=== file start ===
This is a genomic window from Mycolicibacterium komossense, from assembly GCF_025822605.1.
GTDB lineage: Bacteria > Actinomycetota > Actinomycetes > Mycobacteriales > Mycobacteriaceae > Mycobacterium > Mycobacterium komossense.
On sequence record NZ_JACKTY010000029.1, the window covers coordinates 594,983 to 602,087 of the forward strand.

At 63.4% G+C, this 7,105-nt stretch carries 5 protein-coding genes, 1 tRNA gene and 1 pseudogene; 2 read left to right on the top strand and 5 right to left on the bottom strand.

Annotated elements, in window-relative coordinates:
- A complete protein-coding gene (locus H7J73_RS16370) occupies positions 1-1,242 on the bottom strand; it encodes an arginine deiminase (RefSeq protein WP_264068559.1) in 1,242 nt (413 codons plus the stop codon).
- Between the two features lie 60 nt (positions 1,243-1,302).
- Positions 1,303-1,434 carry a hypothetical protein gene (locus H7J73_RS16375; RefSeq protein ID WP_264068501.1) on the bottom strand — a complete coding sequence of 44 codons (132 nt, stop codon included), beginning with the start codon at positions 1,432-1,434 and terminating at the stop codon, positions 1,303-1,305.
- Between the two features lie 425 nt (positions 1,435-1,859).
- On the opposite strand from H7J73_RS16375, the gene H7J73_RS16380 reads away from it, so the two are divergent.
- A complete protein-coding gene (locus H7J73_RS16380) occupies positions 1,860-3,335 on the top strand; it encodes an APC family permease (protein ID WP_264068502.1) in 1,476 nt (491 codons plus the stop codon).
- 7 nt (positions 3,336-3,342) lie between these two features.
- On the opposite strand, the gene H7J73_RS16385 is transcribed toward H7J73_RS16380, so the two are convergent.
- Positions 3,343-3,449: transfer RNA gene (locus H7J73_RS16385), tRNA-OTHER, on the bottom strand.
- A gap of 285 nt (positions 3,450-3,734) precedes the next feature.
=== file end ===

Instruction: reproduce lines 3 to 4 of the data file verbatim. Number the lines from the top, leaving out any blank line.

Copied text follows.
On sequence record NZ_JACKTY010000029.1, the window covers coordinates 594,983 to 602,087 of the forward strand.

At 63.4% G+C, this 7,105-nt stretch carries 5 protein-coding genes, 1 tRNA gene and 1 pseudogene; 2 read left to right on the top strand and 5 right to left on the bottom strand.